“Written on Water,” to a hushed string score by Stefan Levin had a cool formality, yet was moving as its three characters—Barton Cowperthwaite, Kaitlyn Gilliland and Mr. Lidberg—performed a quiet dance of meetings, entwinings and partings. First the two men approached each other in slow lunges, seemingly unaware of each other, mapping out deliberate patterns on the floor. They met, their limbs making undulating shapes around each other. They rolled on the floor and separated, only to return to each other. Soon Ms. Gilliland joined them and danced mostly with Mr. Cowpethwaite, leaving Mr. Lidberg alone on the floor, a figure of cool grief upon whom paper flower petals rained. The three seemed to be dancing within the score rather than to it.
“Snow,” to quiet, but intensely rhythmic music by Ryan Francis, used Japanese theater techniques to reveal the depth of despair of Mr. Lidberg’s character. A Bunraku-style puppet, designed by Kevin Augustine was manipulated by the other cast members outfitted in black hoods. The puppet represented either Mr. Lidberg as a child or his inner child. When the two were on stage at the same time, often duplicating each other’s movements, the effect was spine-chilling. Mr. Cowperthwaite and Ms. Gilliland were joined by Christopher Adams, doubling as puppeteers and dancers. So subtle was the puppetry that when it was left alone on the stage, lying under a snowfall, it was difficult not to see it and feel for it as if it were a real person. The effect was heartbreaking. The dancers stripped off their hoods and guided Mr. Lidberg around the stage, coolly partnering him. At the end, the three, in puppeteer gear, took the puppet offstage and returned to a supine Mr. Lidberg, stripping off their hoods as if they were the forces which guided him whether he was a puppet or not. There was an intense hush in the audience as the curtain fell on this tableau.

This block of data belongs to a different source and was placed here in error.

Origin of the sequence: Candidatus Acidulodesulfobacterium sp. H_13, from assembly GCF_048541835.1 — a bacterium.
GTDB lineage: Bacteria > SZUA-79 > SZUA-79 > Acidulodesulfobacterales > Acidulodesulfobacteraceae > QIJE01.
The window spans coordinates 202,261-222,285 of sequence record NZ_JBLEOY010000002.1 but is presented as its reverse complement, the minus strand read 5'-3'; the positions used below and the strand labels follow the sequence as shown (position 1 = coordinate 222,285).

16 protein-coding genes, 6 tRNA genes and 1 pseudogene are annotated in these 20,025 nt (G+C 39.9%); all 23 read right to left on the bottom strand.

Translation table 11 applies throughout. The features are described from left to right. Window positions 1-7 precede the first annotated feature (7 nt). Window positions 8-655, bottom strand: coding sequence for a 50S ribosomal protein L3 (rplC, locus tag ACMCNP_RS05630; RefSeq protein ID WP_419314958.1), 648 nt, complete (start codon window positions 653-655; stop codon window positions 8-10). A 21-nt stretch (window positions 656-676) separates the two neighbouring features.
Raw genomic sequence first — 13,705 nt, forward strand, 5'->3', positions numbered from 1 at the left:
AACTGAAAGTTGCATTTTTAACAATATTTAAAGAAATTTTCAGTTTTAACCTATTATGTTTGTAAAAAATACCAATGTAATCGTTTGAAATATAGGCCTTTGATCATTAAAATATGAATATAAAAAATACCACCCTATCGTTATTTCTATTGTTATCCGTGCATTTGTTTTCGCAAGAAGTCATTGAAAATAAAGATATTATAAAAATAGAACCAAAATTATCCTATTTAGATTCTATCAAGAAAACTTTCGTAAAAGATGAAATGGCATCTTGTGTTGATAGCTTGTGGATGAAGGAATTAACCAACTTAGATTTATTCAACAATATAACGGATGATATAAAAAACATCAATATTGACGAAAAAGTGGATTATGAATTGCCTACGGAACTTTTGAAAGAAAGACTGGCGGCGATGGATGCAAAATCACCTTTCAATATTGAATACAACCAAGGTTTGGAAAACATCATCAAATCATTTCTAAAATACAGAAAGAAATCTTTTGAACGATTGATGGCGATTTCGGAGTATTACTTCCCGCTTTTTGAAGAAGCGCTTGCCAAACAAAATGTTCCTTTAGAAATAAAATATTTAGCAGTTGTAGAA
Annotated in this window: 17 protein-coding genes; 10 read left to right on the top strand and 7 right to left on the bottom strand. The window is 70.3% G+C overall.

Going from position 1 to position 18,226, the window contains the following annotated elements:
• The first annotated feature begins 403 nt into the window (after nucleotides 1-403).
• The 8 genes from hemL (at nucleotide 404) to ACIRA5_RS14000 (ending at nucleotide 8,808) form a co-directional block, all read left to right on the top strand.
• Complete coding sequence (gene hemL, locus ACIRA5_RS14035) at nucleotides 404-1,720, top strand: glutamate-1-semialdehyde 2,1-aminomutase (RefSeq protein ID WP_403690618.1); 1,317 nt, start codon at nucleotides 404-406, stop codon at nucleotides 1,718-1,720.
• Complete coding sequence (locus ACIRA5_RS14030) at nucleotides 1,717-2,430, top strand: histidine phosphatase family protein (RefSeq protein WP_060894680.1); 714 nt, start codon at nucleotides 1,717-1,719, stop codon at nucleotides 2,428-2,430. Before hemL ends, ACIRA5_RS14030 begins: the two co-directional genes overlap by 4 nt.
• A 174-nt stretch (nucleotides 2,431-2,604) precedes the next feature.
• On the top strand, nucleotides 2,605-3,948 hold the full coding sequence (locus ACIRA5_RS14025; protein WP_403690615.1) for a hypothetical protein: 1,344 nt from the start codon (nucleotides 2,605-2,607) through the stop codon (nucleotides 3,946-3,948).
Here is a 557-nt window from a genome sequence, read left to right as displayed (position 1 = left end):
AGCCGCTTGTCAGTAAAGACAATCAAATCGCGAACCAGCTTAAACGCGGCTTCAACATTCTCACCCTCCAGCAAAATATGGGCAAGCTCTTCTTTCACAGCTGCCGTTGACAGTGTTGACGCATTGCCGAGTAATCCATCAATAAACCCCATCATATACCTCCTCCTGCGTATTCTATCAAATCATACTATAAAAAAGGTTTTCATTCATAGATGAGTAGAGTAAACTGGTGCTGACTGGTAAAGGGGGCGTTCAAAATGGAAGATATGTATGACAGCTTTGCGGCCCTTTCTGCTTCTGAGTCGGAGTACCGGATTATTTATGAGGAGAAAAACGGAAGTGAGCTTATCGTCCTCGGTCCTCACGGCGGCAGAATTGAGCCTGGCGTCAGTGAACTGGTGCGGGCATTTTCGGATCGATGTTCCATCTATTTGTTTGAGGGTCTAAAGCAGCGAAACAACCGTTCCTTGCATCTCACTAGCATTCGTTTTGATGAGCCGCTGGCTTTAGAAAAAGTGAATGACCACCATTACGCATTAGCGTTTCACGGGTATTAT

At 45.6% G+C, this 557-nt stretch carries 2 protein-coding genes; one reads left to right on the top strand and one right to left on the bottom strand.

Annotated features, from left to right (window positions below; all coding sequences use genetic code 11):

Carolyn Wong’s lighting turned the Joyce stage into a place of mystery.
There was one problematic element. For someone who communicates so much with so little on stage, Mr. Lidberg resorts to over explication in his program notes. His work is potent. His descriptions of his creative processes were unnecessary.
Pontus Lidberg Dance (June 6-7, 2015)
Joyce Theater, 175 Eighth Avenue, in Manhattan
For tickets, call 212-242-0800 or visit http://www.joyce.org
For more information visit http://www.lidberg.se
Running time: one hour and 15 minutes including one intermission